Self-directedness (i.e. purposeful and resourceful) has strong positive correlations with all health indexes, including those that are connected to the mental health (subjective satisfaction), social health and physical health (in terms of health perception). Cooperativeness (i.e. empathetic and helpful) is strongly associated with social wellbeing and subjective happiness. Self-transcendence (i.e. self-forgetful, transpersonal and spiritual) is strongly related to individual differences in positive emotions regardless of the development of the other two character traits [3]. Our previous study has suggested that self-transcendence also has a strong role in reducing vulnerability to burn-out by facilitating the development of an outlook of unity and connectedness to what is beyond the individual self. Self-directedness and Cooperativeness are always crucial to a person’s capacity for working and loving, but unless self-transcendence is also developed, people often feel and act like they are separate individuals, which places a great burden on them psychologically and increases their vulnerability to burn out.
Figure 1 illustrates the outline of our study’s working hypothesis. It gives an account of the particular way the profile of personal vulnerability, the anomalies of the psychological climate and the Burn-out syndrome are interconnected [12].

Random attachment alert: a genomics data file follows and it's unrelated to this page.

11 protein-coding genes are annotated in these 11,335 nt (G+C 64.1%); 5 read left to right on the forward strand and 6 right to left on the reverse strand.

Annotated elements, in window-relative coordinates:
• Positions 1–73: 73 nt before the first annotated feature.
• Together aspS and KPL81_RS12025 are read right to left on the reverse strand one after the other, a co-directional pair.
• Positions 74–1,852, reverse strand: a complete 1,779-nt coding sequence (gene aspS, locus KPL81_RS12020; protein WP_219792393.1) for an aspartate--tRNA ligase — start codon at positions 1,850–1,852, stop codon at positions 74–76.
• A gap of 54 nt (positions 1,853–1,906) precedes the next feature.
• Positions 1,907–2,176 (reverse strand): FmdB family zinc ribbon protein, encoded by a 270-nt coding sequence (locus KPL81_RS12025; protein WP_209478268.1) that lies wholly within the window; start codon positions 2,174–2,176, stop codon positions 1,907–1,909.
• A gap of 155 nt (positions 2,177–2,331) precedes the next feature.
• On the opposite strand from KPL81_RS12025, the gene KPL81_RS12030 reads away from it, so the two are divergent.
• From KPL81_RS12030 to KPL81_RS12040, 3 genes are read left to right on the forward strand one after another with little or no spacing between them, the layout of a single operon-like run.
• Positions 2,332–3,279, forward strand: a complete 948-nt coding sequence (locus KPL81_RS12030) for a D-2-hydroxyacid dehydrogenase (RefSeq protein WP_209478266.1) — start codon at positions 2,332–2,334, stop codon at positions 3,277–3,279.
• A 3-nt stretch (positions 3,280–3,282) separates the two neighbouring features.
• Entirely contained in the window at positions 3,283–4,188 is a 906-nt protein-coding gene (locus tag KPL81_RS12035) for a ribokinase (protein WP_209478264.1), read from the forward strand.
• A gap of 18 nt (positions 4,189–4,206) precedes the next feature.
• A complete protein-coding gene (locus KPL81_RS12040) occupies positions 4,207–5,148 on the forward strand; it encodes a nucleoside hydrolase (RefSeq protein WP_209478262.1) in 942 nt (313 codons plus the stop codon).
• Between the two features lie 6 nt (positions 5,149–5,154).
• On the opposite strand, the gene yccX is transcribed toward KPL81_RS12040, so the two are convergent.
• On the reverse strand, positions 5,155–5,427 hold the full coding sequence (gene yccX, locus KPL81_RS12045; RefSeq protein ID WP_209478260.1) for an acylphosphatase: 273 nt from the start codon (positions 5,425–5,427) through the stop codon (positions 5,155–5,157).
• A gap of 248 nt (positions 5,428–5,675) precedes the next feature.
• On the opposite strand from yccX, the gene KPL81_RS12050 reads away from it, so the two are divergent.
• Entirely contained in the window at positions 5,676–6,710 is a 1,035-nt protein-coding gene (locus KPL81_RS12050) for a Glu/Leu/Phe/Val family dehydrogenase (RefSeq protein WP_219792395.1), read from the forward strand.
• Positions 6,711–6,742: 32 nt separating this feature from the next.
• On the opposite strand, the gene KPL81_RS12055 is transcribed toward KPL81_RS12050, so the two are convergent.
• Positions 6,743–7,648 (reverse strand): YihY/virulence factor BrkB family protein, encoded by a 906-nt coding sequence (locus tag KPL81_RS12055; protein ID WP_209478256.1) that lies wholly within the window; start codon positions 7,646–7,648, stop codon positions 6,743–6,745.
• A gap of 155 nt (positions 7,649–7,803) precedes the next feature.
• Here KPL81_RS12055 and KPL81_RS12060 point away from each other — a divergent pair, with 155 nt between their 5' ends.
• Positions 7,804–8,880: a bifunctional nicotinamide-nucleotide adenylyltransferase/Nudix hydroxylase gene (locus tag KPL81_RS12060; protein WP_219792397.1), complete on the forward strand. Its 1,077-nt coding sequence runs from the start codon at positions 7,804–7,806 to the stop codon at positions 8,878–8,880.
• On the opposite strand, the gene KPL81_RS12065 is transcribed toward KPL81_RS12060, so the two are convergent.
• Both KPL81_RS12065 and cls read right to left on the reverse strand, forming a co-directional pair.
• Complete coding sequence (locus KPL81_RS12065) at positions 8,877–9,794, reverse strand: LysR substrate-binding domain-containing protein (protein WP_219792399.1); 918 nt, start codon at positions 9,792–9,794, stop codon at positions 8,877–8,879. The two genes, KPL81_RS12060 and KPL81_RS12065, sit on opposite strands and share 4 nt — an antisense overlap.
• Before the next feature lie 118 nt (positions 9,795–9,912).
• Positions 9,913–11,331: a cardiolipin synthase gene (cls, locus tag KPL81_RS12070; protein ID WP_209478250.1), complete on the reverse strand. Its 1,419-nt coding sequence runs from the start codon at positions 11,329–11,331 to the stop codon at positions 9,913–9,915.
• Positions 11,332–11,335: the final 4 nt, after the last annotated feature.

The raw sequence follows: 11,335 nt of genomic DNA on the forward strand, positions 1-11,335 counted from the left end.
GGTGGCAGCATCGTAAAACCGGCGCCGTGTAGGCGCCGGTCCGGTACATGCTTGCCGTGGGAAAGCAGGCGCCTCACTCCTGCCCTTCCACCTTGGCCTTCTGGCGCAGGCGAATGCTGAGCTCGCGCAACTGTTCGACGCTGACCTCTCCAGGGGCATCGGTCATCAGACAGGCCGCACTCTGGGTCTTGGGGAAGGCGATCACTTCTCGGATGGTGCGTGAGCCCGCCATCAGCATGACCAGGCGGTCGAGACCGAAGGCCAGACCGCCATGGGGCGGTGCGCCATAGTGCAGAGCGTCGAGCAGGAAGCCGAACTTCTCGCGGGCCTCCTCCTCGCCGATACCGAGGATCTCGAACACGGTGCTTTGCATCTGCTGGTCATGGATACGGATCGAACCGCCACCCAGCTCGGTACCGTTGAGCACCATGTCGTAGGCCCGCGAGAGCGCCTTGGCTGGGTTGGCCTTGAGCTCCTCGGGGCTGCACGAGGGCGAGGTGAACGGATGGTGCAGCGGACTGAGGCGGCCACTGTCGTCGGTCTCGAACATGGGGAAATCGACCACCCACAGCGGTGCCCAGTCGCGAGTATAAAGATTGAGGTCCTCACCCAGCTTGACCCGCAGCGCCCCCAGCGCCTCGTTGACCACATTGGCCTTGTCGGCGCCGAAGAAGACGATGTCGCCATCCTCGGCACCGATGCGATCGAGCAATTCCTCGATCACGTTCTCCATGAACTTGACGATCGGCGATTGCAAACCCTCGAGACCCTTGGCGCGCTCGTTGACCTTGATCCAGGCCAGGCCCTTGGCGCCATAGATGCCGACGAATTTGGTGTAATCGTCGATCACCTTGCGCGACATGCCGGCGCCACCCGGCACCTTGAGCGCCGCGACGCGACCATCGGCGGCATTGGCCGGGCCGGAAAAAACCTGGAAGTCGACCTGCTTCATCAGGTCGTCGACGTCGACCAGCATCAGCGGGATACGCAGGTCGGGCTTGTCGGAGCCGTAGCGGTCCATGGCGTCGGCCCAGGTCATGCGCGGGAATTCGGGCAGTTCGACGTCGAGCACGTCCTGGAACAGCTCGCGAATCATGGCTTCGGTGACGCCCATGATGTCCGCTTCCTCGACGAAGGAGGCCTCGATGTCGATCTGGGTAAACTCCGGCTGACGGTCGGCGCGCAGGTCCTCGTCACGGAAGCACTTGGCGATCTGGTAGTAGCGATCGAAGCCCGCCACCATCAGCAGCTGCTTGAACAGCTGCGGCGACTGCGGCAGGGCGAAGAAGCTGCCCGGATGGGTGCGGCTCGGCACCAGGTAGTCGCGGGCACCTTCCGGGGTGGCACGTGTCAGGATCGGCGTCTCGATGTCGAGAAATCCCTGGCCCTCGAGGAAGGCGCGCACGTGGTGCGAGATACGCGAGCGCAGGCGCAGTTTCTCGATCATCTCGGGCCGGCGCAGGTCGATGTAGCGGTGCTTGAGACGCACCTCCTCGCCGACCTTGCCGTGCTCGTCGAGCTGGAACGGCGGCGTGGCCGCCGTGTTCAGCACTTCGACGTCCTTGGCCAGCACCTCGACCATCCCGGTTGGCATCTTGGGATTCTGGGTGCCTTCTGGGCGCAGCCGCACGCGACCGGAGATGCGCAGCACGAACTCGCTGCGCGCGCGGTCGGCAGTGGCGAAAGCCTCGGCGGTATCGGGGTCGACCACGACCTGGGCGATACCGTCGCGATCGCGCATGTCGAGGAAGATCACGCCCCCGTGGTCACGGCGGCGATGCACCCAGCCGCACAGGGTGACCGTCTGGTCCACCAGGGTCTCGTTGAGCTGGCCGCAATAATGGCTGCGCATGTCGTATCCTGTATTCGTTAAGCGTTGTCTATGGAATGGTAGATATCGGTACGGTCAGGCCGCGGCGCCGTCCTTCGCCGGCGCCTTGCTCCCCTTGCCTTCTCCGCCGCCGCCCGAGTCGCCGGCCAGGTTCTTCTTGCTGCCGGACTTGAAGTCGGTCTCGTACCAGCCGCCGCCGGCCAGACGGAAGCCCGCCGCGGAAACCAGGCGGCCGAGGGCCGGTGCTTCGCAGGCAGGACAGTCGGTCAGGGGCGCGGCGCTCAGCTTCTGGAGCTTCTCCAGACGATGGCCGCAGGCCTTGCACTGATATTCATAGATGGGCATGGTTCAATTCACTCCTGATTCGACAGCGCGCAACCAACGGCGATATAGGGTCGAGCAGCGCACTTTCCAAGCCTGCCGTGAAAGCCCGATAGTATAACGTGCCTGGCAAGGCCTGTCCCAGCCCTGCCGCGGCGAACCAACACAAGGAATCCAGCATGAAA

Figure 1
Figure 1
The relationship between personal vulnerability, anomalies of the psychological climate and burn-out.
We expect that the earliest and the strongest phenomenology of professional burn-out is observed as poor personal performance. However, as noted earlier, healthcare workers who are at risk for burn-out are likely to be perfectionists who are initially hard-working overachievers. In other words, burn-out may be a way for perfectionists to escape from trying to do the impossible. No one can be perfect, so what does a person do when they desire to be the best and perfect at everything they do? What happens when the demands of their work environment demand that they make no mistakes? The inevitable result is stress, guilt, shame, pain and other features of burn-out.
Such weak performance in terms of insufficient personal achievements and self-perfection is likely to be associated with a state of low self-directedness in TCI in people who were previously more self-directed. At the same time, decreased interest in work and loss of positive emotions are also part of the Burn-out Syndrome. The latter is expected to correlate with low self-transcendence as measured by the TCI. The Burn-out Syndrome is also connected to the feelings of social alienation and lack of support. These feelings are likely to be associated with low levels of Cooperativeness as measured by the TCI.